Above: The Cock (Kiss), 2002, chromogenic development print, Wolfgang Tillmans (b. 1968), Museum of Contemporary Art, Chicago
Where does the line fall between erotic art and pornography? It's a question that has never been easy to answer. Today, work that we consider chocolate-box pretty, like a nude by Edgar Degas, was berated as obscene in the artist's day. What would his detractors have made of, say, a photograph by Wolfgang Tillmans, like The Cock (Kiss) from 2002, in which two young men suck face? Or anything by Tom of Finland?
Tommies Bathing, 1918, watercolor and graphite on white wove paper, John Singer Sargent (1856-1925), The Metropolitan Museum of Art, New York
Both Tillmans and Tom of Finland are included in The Art of the Erotic, a ravishing new book from Phaidon that celebrates the long line of artists who have understood that sensuality is to art as salt is to eggs. Yet for much of that history the male form had to be appreciated by stealth, often in religious paintings and tableaux that fetishized the musculature of saints. It's only in the past 100 years that you could find a work like Paul Cadmus's Jerry (1931), in which the American artist portrays his lover (and fellow American painter) Jared French lying tantalizingly in bed. (The inclusion in the painting of Ulysses by James Joyce is deliberate--the book was banned in the U.S. at the time for its sexual content).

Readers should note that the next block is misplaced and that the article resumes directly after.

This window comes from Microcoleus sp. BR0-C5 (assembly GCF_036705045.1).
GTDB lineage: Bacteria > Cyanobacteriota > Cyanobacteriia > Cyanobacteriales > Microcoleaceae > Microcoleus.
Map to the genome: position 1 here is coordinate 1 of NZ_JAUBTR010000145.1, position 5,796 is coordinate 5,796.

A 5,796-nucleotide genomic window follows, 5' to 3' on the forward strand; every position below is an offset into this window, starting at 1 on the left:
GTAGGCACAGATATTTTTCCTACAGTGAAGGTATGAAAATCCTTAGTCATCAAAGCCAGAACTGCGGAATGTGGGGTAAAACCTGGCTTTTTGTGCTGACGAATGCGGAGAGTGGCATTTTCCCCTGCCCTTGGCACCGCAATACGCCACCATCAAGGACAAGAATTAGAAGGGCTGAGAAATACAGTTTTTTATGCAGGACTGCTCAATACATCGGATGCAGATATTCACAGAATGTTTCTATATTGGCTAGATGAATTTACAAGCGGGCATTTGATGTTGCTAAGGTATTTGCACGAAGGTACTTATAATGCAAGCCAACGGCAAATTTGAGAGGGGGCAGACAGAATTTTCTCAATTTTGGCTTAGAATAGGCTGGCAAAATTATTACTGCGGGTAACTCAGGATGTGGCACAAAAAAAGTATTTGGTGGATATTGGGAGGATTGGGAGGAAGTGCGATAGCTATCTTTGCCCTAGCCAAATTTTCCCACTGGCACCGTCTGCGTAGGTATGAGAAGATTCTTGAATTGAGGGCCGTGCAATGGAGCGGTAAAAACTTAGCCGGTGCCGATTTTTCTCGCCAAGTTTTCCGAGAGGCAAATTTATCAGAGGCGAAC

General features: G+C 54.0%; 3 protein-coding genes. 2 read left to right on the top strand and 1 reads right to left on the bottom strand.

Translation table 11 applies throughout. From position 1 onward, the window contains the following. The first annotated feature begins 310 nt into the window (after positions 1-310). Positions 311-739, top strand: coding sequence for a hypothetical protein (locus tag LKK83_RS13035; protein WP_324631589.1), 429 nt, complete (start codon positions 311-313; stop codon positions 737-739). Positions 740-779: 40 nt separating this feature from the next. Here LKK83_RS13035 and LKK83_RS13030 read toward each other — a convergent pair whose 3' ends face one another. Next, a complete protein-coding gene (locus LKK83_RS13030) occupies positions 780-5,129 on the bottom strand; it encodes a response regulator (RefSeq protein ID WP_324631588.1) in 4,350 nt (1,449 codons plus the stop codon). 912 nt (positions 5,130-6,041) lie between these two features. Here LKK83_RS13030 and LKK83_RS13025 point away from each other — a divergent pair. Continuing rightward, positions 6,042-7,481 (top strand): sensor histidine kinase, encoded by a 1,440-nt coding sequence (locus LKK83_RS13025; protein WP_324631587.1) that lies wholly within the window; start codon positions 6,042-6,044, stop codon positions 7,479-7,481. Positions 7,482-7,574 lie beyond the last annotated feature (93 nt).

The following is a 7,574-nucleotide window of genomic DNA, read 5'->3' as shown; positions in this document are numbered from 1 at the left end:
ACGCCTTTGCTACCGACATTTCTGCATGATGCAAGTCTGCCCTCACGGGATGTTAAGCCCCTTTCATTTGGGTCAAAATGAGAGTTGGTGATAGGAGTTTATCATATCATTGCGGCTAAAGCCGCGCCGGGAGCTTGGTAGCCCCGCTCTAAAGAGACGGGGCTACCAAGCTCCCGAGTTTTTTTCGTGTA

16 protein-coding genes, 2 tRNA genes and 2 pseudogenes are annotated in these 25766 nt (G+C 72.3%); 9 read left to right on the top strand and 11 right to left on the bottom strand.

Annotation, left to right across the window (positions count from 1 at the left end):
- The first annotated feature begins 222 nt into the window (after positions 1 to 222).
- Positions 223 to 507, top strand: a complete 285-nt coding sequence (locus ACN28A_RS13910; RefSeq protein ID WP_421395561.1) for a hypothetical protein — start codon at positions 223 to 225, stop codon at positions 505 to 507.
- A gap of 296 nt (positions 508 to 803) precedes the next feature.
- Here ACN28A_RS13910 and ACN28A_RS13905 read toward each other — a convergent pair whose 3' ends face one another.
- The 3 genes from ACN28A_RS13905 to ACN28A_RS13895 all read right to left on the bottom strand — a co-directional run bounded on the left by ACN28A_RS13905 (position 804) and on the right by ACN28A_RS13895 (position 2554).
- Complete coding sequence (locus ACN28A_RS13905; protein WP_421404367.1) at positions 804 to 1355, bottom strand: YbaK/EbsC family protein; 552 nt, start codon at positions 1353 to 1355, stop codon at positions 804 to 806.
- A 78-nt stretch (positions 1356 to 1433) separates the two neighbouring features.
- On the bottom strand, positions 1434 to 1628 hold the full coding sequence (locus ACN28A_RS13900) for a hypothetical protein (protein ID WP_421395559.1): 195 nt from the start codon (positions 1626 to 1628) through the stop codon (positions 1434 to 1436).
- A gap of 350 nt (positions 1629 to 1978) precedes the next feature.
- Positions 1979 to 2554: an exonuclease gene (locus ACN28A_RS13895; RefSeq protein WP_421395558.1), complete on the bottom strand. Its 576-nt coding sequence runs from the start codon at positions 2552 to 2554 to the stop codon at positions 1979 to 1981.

Querelle, c. 1982, silkscreen inks on paper, Andy Warhol (1928-1987), private collection
But even Cadmus could not be entirely open. Of the circle of gay artists he mixed with, he once said, "The word 'homosexual' was never used; they just said, 'He's an artist.' And artists were forgiven a lot." Cadmus would go on to influence other gay artists of the 20th century, including Robert Mapplethorpe and David Hockney, who were free to be more pointed about their sexual orientation. Of all artists, Mapplethorpe perhaps comes closest to blurring the line between the erotic and the pornographic, but although suffused with sex, his images have an emotional resonance that takes readers outside of the frame.
Jerry, 1931, oil on canvas, by Paul Cadmus (1904-1999), Toledo Museum of Art, Ohio
To quote Rowan Pelling, from his introduction, "Eroticism is as much about what we do not see or know, as what we do. It prompts us to wonder about the dynamic between the creator and the subject, the finished work and the viewer who stands and gazes at its revelations and is very probably aroused by it. In other words, erotic art engages the imagination; it teases and seduces the viewer with all manner of mystery."